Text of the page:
Walking Free from the Rule of Sin
By Jim Allen
The Bible has some interesting things to say about Christians. It says our faith is more than a philosophy for doing all the right things. Our faith is about what has already been done for us, and that this finished work leads to freedom from the old life (John 8:36).
But the Bible is more than just about freedom and what has been done for us. It centers on a very special person who set the example for everyone to follow, for everyone to walk. The Bible centers on a special person with a holy purpose.
Aside from his miracles and wonders and teachings, Jesus' victory at Calvary would have been impossible had it not been for his sinless walk lasting thirty-three years, the entirety of his ministry on earth.
Imagine wearing a white business suite for 33 years without soiling it? Jesus did. Jesus was about His Father's business as the unblemished Lamb of God (Luke 2:48). Day after day and year after year the Messiah walked without one sin, accomplishing what would be impossible for anyone else (Hebrews 4:15).
Had he failed just once, there would have been no finished work, no burial, and no resurrection for us to walk in newness of life (Romans 6:4). The King of Jews would have been a short-lived phenomenon in a book cataloged under Ancient Religions of the Middle East.
About this walk the Apostle John wrote. "...whoever abides in Jesus must walk just as Jesus walked" (1 John 2:6). Imagine the reaction from some readers who might be thinking: Whoa...wait a minute now...what is John talking about? Did we sign up for this? I never heard this from the pulpit before now. This can't be in the Bible.
I can appreciate the imaginary reaction. Really, can a believer do the impossible and walk perfectly, never doing any wrong? Is John telling us to walk in sinlessness? Is such a thing even possible?"
How can we walk as Jesus when we can barely get through the day without a disrupting thought, word, or deed? How can anyone live perfectly for one day? Jesus did it for 33 years, and many would be hard pressed to do it for 33 minutes. Is this what John is telling us to do?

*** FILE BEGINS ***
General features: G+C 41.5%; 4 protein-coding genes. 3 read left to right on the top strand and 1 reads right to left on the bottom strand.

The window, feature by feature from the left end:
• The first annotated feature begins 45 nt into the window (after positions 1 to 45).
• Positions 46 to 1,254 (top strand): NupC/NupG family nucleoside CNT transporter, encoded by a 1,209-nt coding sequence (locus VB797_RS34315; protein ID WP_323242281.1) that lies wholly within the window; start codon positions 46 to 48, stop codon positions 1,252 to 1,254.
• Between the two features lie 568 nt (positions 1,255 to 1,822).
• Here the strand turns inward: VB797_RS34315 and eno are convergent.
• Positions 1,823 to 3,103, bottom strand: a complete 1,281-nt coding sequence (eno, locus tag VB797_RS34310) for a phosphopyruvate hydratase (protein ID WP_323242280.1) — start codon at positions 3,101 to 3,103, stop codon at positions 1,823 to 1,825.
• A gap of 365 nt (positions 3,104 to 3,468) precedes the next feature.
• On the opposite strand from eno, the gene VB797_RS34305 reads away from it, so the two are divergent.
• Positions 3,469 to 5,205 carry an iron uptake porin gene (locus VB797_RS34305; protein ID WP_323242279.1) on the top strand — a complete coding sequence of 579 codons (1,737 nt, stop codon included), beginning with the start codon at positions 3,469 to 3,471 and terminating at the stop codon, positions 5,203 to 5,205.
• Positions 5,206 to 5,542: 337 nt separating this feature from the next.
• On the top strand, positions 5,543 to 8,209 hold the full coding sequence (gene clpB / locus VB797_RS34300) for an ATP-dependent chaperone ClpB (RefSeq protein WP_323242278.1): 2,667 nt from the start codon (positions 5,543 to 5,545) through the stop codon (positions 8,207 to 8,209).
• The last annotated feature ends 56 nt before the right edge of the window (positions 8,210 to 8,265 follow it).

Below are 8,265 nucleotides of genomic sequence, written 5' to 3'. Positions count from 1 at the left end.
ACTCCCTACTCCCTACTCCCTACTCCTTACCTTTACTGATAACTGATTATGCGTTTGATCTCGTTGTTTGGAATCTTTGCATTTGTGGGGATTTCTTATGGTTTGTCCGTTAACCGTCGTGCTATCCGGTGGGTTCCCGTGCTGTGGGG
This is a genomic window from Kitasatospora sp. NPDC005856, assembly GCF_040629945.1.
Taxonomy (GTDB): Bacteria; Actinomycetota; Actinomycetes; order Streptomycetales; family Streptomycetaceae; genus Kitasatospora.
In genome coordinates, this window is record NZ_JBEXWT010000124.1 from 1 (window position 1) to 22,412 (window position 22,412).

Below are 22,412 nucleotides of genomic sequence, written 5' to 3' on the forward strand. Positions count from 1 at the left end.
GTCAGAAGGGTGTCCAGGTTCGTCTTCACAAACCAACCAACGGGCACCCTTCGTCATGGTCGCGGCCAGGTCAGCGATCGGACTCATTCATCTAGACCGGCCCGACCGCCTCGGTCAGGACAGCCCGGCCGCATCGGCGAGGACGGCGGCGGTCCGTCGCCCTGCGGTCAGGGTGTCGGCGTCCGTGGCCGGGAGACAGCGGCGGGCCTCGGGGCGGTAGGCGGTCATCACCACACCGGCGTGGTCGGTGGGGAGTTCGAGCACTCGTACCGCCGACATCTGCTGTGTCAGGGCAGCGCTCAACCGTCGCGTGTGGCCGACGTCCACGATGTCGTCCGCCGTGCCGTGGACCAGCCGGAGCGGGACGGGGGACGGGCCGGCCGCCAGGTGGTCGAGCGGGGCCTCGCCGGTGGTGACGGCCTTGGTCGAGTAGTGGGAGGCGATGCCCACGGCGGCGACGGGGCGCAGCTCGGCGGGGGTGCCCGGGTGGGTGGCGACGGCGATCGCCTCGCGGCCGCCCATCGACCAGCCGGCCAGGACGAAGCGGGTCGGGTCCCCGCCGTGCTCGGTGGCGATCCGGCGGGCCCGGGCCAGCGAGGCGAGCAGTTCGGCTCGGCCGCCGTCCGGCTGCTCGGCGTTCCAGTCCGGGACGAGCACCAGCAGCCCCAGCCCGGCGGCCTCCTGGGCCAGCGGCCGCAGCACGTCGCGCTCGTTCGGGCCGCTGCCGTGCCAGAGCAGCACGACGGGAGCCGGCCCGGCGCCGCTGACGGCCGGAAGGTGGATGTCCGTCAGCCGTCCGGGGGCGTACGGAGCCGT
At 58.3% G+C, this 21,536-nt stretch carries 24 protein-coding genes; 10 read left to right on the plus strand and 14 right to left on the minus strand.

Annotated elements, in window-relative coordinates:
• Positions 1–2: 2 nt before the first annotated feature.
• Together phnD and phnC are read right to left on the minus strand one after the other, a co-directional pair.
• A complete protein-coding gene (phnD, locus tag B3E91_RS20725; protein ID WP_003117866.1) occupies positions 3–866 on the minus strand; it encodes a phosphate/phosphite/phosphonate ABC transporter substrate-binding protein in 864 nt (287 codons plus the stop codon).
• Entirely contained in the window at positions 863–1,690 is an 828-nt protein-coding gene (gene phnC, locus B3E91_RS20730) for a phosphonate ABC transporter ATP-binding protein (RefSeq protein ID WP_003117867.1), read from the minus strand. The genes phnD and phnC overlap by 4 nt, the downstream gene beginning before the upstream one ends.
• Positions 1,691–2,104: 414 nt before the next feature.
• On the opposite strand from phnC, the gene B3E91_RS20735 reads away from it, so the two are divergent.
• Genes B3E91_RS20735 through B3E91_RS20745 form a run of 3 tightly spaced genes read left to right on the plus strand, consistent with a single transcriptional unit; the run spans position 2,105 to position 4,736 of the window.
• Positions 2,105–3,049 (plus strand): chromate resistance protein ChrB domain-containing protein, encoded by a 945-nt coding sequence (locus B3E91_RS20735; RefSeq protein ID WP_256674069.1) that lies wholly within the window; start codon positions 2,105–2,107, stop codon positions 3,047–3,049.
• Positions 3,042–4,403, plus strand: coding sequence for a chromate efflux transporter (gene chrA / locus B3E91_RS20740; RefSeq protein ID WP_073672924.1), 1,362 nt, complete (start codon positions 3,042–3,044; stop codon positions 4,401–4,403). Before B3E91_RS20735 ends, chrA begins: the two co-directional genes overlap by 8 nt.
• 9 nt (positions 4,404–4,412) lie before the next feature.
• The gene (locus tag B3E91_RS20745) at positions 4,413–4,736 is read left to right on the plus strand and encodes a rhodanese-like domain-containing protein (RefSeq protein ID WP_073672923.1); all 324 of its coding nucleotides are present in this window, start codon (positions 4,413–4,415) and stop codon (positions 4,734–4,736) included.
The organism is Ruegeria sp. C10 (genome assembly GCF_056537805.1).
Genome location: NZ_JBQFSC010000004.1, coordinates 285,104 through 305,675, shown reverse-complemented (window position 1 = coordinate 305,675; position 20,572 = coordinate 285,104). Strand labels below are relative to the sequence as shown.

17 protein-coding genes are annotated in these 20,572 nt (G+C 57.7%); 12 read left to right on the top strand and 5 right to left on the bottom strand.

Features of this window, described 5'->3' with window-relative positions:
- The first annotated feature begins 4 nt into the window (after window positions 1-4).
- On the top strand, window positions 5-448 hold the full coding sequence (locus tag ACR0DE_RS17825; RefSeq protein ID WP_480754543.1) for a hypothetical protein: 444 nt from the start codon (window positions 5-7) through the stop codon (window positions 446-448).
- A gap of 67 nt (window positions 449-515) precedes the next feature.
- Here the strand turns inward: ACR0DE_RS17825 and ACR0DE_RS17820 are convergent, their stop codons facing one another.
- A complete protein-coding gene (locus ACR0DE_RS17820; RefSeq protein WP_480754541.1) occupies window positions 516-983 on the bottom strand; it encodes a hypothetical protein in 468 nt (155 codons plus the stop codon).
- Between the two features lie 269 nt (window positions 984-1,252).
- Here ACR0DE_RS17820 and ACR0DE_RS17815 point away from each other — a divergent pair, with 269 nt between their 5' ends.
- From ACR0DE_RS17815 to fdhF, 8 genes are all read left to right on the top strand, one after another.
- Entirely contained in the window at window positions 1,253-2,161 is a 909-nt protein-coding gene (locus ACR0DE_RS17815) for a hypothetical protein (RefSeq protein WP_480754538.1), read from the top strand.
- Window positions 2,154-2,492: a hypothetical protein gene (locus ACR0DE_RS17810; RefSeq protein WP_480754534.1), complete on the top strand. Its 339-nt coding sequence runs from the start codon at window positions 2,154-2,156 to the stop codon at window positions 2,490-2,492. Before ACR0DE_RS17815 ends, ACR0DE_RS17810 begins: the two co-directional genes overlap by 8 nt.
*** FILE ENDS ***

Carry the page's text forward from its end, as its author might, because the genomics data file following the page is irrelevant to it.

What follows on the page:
Yes, but not in the way it seems and never in our power. This is the mystery of mysteries Paul spoke about it in Romans 6. While it is true believers come into the world with a fallen nature, it is also true the old (sin) nature is crucified when a person is born again; that is, we become new creations in Christ and the old passes away (2 Corinthians 5:17).
About the "passing away of the old" the Apostle Paul wrote to "reckon" your old nature crucified and dead, having lost its power to hold you captive. The word "reckon" means to believe something to be true. In Greek the word is logizomai and means the same as reckon. By faith we reckon the old nature crucified and by faith walk away from its grasp. But, are we really free from it?
A story, I've used before on Blogos, might help explain this freedom.
I was invited by a friend to attend a party. Some high school and college friends were attending, too. Young in my faith and somewhat naïve about life, I reasoned it would be good to see them again. Entering the smoke-filled room I noticed the drunkenness, vulgarity and debauchery on a scale I'd never known before.
Then came the desire to stay and rekindle old friendships. I began to struggle. My old nature was calling from the cross for permission to slither down and back into my life. My new nature was saying no and reminding me to judge the old nature unworthy of life.
Recognizing the truth echoing in my heart and realizing going to the party was a bad idea, I turned around and walked out into the cool of the night. I went home. I never looked back. We really can overcome the old nature by deciding to keep it where Christ put it 2,000 years ago (Romans 6:11-14).
So then, what did the Apostle John mean by saying we "must" walk just as Jesus walked? John is telling us to walk in the Spirit, which Jesus did perfectly. Jesus strove for perfection and attained it.
But Paul, by his own admission, said he had not yet attained knowledge and understanding of holy perfection (as did Christ), but that he would press on (as a living sacrifice) towards that holy end (Philippians 3:13-14).
The story about the party is one example of keeping the old nature crucified. It's a story about choosing to obey, though not always perfectly done. Such stories are many among believers and the surest evidence of the new nature sanctioning them to desire a holy walk (Romans 12:1-2).
What's more, neither John nor Paul is suggesting we can walk flawlessly in the Lord's likeness, but that our heart should desire that end (1 Peter 1:15...16).
In closing and on our best day of living for God, we will come short of the mark in one way or another to one degree or another (1 John 1:8). About the desire to strive for lasting separation from the old nature Got Questions writes,
"That's why the Bible also refers to sanctification as a practical experience of our separation unto God. Progressive or experiential sanctification, as it is sometimes called, is the effect of obedience to the Word of God in one's life...(2 Peter 3:18)." (Source)Every believer has a story or two to share about sanctification. We've all walked away from the old nature on many occasions only to admit at times we didn't. This is why the path leading to one notable verse in the Bible is well known (1 John 1:9). But, I digress.
Like children with many toils and tumbles, over time our walk becomes steady and sure. We grow up. It's hard to do but it's what we do because of who we are in Christ (Colossians 2:6-7).
Image Credit: Republica; untitled; Creative Commons
Tags: Biblical-Truth | Christian-Life | Personal-Life | Sin-Evil
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